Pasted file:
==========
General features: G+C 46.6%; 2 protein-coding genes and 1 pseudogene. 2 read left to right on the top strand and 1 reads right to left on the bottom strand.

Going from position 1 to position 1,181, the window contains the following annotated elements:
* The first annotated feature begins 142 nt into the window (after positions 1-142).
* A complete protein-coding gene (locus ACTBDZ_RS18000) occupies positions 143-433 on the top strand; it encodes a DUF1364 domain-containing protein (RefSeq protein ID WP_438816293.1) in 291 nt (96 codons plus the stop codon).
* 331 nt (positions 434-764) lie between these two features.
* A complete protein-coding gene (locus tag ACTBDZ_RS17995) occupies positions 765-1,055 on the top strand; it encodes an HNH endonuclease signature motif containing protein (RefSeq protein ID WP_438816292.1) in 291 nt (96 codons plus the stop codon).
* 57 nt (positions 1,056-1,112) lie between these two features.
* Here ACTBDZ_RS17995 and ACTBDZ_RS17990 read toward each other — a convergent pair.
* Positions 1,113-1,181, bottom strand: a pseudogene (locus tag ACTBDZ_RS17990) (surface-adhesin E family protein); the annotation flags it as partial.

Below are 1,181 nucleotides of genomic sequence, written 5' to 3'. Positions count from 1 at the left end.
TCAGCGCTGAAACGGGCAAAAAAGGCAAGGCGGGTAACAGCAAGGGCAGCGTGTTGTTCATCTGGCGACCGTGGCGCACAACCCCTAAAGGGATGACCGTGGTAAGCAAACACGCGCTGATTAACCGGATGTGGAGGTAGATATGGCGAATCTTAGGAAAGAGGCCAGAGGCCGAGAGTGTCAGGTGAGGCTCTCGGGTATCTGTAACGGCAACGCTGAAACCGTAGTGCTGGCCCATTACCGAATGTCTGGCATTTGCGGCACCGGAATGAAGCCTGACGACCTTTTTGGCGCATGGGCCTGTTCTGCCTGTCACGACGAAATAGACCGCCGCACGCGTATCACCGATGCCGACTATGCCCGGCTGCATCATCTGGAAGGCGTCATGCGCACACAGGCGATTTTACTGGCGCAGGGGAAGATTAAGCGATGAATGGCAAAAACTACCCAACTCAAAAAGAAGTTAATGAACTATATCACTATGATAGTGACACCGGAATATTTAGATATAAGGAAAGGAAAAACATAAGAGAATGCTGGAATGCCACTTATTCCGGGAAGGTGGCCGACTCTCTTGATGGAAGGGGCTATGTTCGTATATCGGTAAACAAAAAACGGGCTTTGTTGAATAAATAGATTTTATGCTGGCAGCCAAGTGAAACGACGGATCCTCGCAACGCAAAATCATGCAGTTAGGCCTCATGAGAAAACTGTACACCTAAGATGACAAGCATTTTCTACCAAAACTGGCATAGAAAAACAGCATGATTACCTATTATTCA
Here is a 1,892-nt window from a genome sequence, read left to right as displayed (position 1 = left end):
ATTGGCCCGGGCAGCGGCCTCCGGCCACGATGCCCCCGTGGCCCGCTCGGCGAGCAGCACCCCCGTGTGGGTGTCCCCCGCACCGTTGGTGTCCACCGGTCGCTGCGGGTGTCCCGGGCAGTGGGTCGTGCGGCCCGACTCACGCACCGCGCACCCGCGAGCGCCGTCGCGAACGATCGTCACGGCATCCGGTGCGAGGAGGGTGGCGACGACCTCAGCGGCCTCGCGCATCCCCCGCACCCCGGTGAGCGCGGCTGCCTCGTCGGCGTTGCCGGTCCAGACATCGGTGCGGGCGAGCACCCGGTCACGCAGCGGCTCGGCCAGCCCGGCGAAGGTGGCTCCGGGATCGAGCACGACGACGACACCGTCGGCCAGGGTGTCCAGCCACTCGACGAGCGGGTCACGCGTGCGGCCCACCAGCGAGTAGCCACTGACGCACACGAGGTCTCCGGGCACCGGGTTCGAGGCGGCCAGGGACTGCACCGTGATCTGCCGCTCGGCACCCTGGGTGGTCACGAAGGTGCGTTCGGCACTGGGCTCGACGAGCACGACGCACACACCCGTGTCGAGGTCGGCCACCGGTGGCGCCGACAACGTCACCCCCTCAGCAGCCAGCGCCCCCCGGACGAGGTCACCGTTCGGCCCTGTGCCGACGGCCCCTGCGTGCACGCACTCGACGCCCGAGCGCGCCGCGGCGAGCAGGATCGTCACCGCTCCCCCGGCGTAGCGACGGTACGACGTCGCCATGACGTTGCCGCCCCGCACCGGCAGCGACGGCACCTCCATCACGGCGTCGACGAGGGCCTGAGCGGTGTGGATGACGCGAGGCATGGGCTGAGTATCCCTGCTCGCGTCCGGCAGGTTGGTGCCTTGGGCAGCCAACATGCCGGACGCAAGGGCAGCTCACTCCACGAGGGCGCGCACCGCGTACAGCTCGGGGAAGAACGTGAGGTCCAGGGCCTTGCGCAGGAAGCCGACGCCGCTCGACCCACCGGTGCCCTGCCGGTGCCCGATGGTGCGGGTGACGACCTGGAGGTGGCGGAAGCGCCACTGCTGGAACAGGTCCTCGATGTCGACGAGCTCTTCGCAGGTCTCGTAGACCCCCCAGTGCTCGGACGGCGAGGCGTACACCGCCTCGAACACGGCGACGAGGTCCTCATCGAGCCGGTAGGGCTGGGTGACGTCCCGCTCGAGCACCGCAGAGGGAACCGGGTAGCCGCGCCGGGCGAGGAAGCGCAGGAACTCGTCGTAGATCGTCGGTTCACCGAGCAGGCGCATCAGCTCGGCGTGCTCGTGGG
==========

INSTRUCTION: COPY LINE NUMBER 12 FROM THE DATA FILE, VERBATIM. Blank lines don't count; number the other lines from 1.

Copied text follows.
Here is a 1,892-nt window from a genome sequence, read left to right as displayed (position 1 = left end):